The process that agents go through when choosing boarding and secondary school partners involves many factors to ensure the relationship is strong and lasting. Marion Gottschalk from Intercultural, Brazil, says location and facilities are crucial factors. “Location is important when thinking about safety and access to leisure activities, facilities are important when thinking about students’ interests like sports,” she says.
Once that relationship is formed, Gottschalk says that communication is “paramount” in keeping up rapport between agents and boarding schools, and adds, “When an agent and school have a good communication channel in which requests, information and other daily dealings flow well, the partnership has a big chance of being successful and lasting for many years.”
Janka Kulessa from Töchter und Söhne, Germany, stresses the importance of a “perfect match” between agent and school. “The needs and expectations of the families and children who seek our advice are as manifold as the schools we work together with. Internationalism, a high academic standard and well-equipped facilities do matter, but what is even more important is the spirit of a boarding school.”
A close dialogue, trust and honesty are all important factors too, explains Kulessa. “Continuous dialogue and regular visits are essential for a good working relationship. For example, when there are changes in the German school system relevant for a stay abroad or for the recognition of foreign degrees, our partner schools are the first to know. Vice versa, they will keep us informed about academic and extracurricular developments on a regular basis.
Larry Field of Overseas Personal Development Services, (OPDS), an agency based in the UK and China, agrees that communication is important in ensuring working relations are good between agent and school. “The initial meeting is for both parties to fully understand the needs of the other. Both parties should meet and communicate regularly to monitor and review working procedures.” Field also believes that education is about personal development, so OPDS seeks schools which have a range of extra-curricular activities. He says if students get involved with clubs and workshops, then it “will improve their social skills, language competence and boost their confidence”.
OPDS works closely with many secondary schools and Field explains that they are “very conscious of school rankings”. He continues, “We feel it is more important to match the student with the school, so we seek a wide range of schools.” Dr Albert Lu of Englong Education in the UK believes students look for traditional British schools, and says, “We work with schools which put students’ academic and personal development at its heart.”
Regarding applicant trends, Gottschalk believes that Europe could be the next trend, although Intercultural’s pool of students is worldwide. “The trend some years ago was certainly the USA, nowadays it is Canada, and we see growing requests for countries in Europe. Semester programmes are still the most popular among Brazilian students.”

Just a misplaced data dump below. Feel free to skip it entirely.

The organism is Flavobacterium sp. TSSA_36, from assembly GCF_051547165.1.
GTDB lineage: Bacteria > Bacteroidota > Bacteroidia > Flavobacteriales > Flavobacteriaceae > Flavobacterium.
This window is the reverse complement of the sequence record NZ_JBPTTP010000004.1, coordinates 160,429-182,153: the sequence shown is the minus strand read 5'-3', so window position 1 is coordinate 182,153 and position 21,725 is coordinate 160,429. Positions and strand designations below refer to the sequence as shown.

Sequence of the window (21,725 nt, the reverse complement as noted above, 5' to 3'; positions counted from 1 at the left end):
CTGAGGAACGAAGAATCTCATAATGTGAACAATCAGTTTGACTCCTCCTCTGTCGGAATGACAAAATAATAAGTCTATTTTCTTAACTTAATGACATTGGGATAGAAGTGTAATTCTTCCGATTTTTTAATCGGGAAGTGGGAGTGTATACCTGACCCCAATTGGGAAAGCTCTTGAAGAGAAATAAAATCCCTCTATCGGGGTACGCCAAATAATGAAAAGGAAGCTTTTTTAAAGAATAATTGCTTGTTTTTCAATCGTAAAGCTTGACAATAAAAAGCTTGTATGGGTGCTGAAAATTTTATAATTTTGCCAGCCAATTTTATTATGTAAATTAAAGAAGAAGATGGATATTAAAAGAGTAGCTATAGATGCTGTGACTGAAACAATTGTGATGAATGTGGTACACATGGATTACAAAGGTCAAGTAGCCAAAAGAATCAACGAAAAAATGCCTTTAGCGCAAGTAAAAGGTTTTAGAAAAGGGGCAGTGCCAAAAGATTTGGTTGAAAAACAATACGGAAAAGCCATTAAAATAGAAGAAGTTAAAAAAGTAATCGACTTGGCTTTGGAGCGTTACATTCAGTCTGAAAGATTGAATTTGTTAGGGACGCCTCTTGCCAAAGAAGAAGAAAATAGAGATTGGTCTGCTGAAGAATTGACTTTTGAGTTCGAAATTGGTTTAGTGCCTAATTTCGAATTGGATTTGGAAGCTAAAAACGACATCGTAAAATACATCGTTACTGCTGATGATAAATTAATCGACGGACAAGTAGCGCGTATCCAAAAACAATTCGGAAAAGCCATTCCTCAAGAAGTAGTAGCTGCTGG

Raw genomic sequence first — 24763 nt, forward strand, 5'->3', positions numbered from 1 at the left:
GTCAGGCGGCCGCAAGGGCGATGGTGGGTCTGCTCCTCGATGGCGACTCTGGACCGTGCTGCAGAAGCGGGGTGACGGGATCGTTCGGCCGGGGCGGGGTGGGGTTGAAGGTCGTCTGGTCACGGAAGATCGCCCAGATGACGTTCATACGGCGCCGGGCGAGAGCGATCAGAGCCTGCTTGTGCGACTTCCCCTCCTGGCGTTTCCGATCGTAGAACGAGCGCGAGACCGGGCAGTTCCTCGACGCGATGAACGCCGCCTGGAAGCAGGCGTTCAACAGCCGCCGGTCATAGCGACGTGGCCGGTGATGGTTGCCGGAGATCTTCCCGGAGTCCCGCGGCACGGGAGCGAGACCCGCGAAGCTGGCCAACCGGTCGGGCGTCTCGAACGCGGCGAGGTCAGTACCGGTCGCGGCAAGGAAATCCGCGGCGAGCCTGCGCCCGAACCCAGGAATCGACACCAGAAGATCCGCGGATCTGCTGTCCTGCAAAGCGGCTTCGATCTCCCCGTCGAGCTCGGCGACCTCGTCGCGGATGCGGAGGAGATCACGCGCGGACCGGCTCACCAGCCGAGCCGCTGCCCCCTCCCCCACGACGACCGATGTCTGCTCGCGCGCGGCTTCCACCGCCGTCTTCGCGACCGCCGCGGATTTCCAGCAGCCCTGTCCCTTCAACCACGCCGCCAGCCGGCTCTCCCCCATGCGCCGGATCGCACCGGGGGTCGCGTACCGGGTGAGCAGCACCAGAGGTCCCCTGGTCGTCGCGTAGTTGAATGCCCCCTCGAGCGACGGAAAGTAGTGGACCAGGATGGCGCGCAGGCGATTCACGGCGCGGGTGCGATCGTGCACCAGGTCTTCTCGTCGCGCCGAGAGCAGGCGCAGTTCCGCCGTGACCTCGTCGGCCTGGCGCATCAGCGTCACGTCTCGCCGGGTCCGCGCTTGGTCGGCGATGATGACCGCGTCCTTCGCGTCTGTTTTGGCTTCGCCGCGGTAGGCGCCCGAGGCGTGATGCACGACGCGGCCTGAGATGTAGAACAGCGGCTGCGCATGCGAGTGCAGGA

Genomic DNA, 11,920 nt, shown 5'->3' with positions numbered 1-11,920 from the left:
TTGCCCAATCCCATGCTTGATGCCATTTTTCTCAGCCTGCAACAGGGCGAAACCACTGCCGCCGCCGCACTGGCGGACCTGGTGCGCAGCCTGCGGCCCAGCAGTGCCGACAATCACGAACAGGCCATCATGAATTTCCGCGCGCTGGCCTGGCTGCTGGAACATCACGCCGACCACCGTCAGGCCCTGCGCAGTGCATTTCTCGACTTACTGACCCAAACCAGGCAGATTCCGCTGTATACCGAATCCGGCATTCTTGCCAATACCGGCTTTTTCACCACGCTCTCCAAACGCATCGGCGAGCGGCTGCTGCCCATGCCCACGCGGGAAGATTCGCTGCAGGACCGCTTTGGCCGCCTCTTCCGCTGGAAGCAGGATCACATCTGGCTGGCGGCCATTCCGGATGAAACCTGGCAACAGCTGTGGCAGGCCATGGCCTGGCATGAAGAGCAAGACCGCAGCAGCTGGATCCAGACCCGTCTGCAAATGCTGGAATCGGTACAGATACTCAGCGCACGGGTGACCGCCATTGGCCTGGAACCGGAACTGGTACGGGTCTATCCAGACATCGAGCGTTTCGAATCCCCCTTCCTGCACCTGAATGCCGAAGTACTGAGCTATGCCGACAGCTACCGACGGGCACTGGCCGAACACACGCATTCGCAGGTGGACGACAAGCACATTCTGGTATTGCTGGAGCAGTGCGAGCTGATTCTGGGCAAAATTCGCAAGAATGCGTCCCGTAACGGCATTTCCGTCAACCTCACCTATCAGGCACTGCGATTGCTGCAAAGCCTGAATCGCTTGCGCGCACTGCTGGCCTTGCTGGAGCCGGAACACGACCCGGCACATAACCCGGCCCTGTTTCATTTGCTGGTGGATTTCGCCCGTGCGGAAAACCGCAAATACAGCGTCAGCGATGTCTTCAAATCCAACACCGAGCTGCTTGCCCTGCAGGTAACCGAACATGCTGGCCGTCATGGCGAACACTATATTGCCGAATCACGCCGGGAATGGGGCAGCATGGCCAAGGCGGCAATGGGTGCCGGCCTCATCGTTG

Kulessa says, “We see a slight shift from the UK market to North America, which is probably due to the general globalisation of our society. Distance and different time zones are not seen as such great barriers any more. Schools offering the pre-IB have an advantage, as most of our students want to join a boarding school when they are in year 11/grade 10. This gives them one year of preparation before they continue on with Sixth Form a benefit for both schools and students.”
Studying in a boarding school abroad also gives children a “holistic approach” and the “chance to experience education not only within the classroom but beyond”. Kulessa adds, “The interpersonal skills and the open-mindedness acquired in an international boarding community are as important for a future career as his/her academic results.” Kulessa also believes that more students are seeking something different when choosing a school. “Specialisation in certain areas such as sports (e.g. golf, tennis or soccer) or support programmes for dyslexic students is another way of standing out from the crowd and something many of our clients are searching for.”
At OPDS, Field says that they have noticed a trend in subjects. “Although there is still a high demand for maths and business orientated subjects (economics, accounting, etc.), we have noticed that more students are wishing to do art, design technology, fashion and photography in the past five years. As many students require improvement in their English to maximise their grades at both GCSE and A-level, there seems to be an increasing opportunity for such courses and the establishment of quality International Study Centres.” email@example.com
Challenges in the boarding sector
Although the secondary school study abroad sector is thriving worldwide, agents in some countries point out that they still face some challenges that need to be overcome. One issue for many agents is that a number of British schools now have campuses overseas. Figures from the Independent Schools Council in April this year show that almost 18,800 international students now study at 29 British schools in their home countries. Dr Albert Lu of Englong Education, UK, expresses his concern with this trend. “Fast growing ‘British Education’ locally will attract more and more students to stay locally to pursue A-levels, IB or GCSEs [rather than study overseas],” he says.
Larry Field of Overseas Personal Development Services in the UK and China, also points out that perceptions of difficulties regarding visa rule changes can also be harmful to the sector. “I guess many schools would mention UKBA rules and regulations, ‘making visas harder to get’. If this perception spreads throughout China it could have a long term deleterious effect, especially if other countries such as the USA, Canada and Australia are perceived to be easier to enter,” he says.